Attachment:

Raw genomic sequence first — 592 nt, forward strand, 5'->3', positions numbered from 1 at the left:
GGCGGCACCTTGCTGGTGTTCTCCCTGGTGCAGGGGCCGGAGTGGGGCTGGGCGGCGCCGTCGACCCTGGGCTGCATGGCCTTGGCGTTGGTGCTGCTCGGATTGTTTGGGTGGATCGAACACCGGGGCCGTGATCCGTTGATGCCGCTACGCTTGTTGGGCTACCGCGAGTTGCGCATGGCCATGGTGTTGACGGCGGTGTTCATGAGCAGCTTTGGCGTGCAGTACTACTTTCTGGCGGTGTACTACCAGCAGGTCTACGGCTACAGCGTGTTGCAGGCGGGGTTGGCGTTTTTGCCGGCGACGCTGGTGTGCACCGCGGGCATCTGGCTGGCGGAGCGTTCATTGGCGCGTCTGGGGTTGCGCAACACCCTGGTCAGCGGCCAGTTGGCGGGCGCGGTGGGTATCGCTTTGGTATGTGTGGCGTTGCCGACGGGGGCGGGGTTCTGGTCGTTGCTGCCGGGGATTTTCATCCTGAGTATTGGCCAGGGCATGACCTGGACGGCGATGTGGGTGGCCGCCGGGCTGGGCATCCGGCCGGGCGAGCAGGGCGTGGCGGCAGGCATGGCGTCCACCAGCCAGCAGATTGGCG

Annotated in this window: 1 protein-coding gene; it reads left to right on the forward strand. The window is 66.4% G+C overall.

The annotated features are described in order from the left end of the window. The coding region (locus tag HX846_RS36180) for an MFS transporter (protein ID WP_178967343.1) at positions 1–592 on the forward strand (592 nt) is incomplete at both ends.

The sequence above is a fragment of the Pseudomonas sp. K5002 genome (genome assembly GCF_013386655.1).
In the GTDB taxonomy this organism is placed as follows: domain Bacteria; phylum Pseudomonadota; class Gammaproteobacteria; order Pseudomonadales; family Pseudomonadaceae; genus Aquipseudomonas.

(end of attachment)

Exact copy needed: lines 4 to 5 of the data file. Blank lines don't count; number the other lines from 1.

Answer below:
The annotated features are described in order from the left end of the window. The coding region (locus tag HX846_RS36180) for an MFS transporter (protein ID WP_178967343.1) at positions 1–592 on the forward strand (592 nt) is incomplete at both ends.

The sequence above is a fragment of the Pseudomonas sp. K5002 genome (genome assembly GCF_013386655.1).